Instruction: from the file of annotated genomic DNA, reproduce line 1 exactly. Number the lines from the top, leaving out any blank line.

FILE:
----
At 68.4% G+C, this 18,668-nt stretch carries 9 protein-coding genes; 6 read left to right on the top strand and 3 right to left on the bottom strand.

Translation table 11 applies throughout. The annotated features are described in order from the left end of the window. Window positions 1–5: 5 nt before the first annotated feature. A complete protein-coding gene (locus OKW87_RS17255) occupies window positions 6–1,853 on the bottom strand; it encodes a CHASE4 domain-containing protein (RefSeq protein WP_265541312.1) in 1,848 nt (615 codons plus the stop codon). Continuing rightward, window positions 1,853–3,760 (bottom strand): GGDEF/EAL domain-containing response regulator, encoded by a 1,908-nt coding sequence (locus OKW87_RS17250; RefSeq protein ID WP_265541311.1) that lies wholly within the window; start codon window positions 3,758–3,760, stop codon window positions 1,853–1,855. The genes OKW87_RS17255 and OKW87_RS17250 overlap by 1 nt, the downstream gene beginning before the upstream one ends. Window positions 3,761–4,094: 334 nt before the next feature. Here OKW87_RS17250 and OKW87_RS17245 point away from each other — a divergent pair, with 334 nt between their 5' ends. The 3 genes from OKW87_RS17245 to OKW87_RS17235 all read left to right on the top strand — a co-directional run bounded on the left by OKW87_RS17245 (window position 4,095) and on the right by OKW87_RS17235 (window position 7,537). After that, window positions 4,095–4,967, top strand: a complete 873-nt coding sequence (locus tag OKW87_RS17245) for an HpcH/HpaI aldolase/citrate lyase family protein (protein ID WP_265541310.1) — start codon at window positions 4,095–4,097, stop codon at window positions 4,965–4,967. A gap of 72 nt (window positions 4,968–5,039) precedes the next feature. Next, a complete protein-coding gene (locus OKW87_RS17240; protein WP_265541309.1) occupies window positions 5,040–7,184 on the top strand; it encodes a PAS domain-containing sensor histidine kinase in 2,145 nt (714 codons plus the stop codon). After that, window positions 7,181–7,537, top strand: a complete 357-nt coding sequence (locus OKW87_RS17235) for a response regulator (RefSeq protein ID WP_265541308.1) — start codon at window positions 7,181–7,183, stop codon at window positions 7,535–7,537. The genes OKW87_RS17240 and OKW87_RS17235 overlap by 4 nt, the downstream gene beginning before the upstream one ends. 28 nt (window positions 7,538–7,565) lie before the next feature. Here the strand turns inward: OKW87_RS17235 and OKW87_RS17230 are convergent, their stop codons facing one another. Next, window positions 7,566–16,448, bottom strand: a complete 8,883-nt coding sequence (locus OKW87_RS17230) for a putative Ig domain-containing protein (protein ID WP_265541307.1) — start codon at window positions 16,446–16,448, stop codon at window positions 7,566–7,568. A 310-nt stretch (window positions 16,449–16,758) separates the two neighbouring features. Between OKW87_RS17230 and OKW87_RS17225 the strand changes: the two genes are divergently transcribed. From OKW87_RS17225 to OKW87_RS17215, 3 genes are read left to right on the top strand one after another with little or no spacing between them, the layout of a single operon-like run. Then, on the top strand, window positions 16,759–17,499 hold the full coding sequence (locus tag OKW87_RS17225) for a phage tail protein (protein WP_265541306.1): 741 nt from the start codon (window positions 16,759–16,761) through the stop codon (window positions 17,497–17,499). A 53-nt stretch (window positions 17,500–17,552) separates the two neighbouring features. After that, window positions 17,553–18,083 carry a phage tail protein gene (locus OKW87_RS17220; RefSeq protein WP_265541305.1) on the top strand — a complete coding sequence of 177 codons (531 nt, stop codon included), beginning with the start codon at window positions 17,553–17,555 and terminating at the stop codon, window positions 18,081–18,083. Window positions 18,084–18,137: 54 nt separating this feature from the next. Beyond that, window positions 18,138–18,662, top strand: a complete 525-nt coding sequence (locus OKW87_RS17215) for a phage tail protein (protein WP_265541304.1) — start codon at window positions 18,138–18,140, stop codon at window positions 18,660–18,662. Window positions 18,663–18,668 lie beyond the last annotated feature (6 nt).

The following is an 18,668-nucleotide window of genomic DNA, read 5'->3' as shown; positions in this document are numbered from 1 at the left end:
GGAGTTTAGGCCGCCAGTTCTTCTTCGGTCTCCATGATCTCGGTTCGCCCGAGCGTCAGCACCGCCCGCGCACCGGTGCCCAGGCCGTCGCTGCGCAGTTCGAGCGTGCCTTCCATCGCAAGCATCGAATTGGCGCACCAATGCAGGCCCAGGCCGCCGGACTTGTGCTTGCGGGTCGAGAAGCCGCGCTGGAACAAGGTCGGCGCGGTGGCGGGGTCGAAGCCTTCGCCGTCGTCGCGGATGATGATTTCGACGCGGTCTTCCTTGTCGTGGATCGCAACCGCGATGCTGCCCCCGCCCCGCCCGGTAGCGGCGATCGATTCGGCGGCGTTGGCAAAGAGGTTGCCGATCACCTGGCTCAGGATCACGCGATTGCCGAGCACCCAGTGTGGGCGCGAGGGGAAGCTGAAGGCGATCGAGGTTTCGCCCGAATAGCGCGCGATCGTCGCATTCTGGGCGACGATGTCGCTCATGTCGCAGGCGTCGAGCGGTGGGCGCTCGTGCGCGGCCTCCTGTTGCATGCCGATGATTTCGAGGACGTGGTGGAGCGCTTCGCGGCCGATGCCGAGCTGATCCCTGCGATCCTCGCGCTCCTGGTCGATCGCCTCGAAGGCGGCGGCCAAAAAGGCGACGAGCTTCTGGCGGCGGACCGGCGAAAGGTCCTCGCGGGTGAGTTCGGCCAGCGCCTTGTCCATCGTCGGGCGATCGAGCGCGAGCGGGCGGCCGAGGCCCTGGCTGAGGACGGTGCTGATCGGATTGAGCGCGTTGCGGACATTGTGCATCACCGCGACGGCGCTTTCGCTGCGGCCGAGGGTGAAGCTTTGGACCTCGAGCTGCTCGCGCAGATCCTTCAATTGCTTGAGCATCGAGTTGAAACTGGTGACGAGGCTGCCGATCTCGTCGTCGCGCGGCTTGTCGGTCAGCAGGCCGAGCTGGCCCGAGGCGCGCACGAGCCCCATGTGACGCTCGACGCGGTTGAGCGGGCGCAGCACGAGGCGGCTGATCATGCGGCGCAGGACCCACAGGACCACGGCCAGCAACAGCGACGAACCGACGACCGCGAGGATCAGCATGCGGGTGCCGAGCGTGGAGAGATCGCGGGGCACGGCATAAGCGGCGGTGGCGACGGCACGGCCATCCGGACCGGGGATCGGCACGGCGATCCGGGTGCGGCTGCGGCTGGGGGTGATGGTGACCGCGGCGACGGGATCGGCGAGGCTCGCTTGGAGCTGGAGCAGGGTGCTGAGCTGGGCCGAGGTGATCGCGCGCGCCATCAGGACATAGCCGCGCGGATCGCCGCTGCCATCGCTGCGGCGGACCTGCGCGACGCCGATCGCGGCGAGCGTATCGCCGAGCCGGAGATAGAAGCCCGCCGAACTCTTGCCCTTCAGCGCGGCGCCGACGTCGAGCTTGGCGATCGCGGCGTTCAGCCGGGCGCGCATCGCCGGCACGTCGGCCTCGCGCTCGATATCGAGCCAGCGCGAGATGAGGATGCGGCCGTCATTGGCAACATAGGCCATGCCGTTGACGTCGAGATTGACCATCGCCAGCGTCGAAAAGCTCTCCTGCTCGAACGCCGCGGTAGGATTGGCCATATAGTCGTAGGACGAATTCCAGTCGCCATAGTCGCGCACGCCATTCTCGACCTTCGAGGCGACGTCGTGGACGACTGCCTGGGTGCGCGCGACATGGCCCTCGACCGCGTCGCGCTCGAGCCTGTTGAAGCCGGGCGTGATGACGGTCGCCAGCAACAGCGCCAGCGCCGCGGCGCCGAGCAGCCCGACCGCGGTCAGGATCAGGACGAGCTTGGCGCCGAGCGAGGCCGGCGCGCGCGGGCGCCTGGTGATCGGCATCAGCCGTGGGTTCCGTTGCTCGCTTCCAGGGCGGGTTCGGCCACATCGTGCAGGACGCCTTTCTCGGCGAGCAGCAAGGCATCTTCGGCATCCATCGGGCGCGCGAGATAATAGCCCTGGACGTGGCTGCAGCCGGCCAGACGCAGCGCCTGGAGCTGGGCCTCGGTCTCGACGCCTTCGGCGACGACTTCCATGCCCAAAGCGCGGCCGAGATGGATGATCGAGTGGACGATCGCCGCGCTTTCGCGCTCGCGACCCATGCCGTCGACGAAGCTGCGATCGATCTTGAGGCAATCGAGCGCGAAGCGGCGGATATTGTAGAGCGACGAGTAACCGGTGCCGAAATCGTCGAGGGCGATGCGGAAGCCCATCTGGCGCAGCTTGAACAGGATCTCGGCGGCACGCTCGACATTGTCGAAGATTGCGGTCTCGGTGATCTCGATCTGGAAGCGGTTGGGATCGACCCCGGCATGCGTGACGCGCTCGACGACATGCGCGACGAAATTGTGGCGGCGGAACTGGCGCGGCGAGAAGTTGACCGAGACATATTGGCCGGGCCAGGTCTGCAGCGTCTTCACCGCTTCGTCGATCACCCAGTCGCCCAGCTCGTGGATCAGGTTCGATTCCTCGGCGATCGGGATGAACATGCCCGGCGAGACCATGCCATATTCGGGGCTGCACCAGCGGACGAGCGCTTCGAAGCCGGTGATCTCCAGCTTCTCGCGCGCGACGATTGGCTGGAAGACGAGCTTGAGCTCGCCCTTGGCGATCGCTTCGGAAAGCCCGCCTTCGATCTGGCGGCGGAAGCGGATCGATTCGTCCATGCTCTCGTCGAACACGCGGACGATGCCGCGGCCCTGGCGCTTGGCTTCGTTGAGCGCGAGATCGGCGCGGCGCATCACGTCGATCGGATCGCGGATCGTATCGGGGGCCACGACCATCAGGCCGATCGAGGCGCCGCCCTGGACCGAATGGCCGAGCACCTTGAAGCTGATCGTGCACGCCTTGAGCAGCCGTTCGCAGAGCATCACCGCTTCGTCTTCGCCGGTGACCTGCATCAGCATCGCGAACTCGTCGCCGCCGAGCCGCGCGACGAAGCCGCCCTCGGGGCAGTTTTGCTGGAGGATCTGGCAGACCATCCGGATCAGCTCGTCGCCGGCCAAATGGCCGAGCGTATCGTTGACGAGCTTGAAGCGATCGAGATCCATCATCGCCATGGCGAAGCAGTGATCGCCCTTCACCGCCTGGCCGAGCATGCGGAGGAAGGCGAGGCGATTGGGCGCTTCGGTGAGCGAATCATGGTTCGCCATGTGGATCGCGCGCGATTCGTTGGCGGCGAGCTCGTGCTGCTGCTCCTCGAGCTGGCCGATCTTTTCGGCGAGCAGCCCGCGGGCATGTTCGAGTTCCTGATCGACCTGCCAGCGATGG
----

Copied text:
At 68.4% G+C, this 18,668-nt stretch carries 9 protein-coding genes; 6 read left to right on the top strand and 3 right to left on the bottom strand.